Hello everyone, I need a bit of help in making something roughly like gnome-inhibit-applet.
Since programs can inhibit xfce's power manager, it should theoretically be possible to do that with a script which gets started or killed by a second script which is run via a simple "launcher" panel plugin, thereby rudimentarily copying the basic functionality of gnome-inhibit-applet.
Now I wouldn't mind having to write that myself if something like that doesn't exist yet, but I need help in how to actually inhibit. In other words, making a script that checks whether a certain process is running (the inhibiting script), kills if it yes and calls it if no, as well as the panel icon that calls said script is no problem, but I have no idea how to write the actual inhibiting script.
I tried asking google and found something about dbus bindings, which seems to be way beyond my skills... Sadly my humble skills are limited to PHP, bash and a bit of Java. So I would like to ask if there would be someone so kind as to either write such a script that inhibits xfce's power manager and screensaver while it runs or instead at least help guide me in writing one myself without screwing up my laptop or needing to learn advanced C/C++ first >_>
do you had some efforts to write such an applet?
I just switched from gnome-2 to xfce and I miss that applet too.
I know C/C++ but I do not know how to disable the power-management and I have no idea how to write an XFCE-applet.
Thanks and regards,
Last edited by thomask (2012-01-04 21:06:47)
I’ve knocked together a quick script to turn off power management and screen blanking:
#!/bin/bash #query dpms with xset and switch status if xset -q | grep DPMS| grep -c Enabled ; then xset -dpms; xset s off notify-send DPMS "DPMS disabled" else xset +dpms; xset s on notify-send DPMS "DPMS enabled" fi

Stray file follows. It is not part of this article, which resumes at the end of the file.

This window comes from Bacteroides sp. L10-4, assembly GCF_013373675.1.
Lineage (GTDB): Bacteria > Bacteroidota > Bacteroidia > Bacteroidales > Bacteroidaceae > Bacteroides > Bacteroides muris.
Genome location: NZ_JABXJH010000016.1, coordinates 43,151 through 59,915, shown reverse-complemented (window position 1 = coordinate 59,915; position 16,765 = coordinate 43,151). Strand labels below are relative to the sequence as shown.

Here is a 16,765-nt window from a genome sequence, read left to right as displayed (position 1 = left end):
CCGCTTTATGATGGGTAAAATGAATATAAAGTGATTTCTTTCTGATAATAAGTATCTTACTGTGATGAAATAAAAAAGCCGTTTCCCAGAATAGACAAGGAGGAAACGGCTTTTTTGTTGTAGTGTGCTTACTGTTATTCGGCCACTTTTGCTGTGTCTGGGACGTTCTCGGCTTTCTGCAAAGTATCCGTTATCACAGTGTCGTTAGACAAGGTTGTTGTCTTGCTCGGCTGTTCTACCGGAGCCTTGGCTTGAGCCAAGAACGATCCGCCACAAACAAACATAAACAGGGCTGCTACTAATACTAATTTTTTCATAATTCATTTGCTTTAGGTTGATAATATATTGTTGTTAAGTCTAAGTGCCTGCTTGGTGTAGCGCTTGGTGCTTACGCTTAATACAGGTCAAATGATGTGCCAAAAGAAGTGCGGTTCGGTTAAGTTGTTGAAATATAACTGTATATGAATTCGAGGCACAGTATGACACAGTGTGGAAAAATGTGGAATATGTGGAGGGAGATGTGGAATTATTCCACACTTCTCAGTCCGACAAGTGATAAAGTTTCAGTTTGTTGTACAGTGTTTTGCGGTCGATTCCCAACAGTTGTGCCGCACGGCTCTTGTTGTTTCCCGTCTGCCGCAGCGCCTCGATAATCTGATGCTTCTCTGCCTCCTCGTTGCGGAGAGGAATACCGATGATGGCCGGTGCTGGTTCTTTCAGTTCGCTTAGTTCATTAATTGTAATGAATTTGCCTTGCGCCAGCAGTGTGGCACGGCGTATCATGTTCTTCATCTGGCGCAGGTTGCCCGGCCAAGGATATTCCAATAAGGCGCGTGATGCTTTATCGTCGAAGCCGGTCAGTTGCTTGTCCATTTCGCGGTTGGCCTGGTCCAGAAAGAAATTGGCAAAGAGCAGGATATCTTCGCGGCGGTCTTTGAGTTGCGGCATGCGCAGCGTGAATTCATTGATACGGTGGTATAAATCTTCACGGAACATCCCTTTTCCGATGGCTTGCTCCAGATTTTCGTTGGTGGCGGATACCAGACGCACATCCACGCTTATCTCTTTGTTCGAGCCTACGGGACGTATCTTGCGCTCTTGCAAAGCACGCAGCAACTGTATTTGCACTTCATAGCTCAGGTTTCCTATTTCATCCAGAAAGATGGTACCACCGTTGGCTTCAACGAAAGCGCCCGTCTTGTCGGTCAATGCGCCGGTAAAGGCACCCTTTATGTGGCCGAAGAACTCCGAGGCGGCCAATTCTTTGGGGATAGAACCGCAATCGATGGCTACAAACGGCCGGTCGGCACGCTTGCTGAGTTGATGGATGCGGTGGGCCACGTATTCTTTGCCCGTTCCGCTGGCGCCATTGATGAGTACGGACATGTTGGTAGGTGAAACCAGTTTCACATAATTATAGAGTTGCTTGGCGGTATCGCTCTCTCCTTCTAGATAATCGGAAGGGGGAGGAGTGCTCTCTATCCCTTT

Note I don't have xscreensaver installed, so haven't checked whether that will interfere or not.
Save the script somewhere such as ~/bin/toggledpms, and set it to executable, then attach it to a launcher.
Hope this helps.
Could someone with xscreensaver installed check this works:
#!/bin/bash #query dpms with xset and switch status, also exit and restart xscreensaver if xset -q | grep DPMS| grep -c Enabled ; then xset -dpms; xset s off; xscreensaver-command -exit notify-send -i gtk-dialog-info "Screen saving is OFF" else xset +dpms; xset s on; xscreensaver & notify-send -i gtk-dialog-info "Screen saving is ON" fi
Last edited by demosthenese (2012-01-05 04:22:38)
I haven't had the time yet to test your second script. I remember using something similar in the past as a (limited, as not completely effective) workaround though (might have not thought of xscreensaver).
If it works, I might expand your script a little so it can become a panel starter icon that changes icons depending on whether active or not.
However, the original idea was a script/little prog that uses xfce power manager's inhibit interface. Unless I'm mistaken, your script turns off power management off altogether, so I guess you wouldn't get any warnings about low power anymore either?
Ok. A slightly different tack. This one uses xdotool, which you may need to install.
1. run a script to simulate tapping the ctrl key every couple of minutes.
2. have a launcher script to toggle the first script on and off.
#!/bin/bash while : do xdotool key ctrl; sleep 120 done
and the launcher script - screenpoketoggle
#!/bin/bash TASK=$HOME/bin/screenpoke if pidof -x $TASK ; then kill -9 $(pidof -x $TASK) notify-send -i gtk-dialog-info "Screen saving is ON" else $TASK & notify-send -i gtk-dialog-info "Screen saving is OFF" fi
No messing about with power management.
Nice workaround. Ugly but effective If I haven't expanded your toggle script to have its own toggling icon in, say, a month, poke me please (right now I really should write some &!$ essays >_>).
Best would of course be something that actually interfaces with xfce power manager's "inhibit" API part, but I guess there's probably just a few people on the planet who know its workings. ¯'-Ö-'¯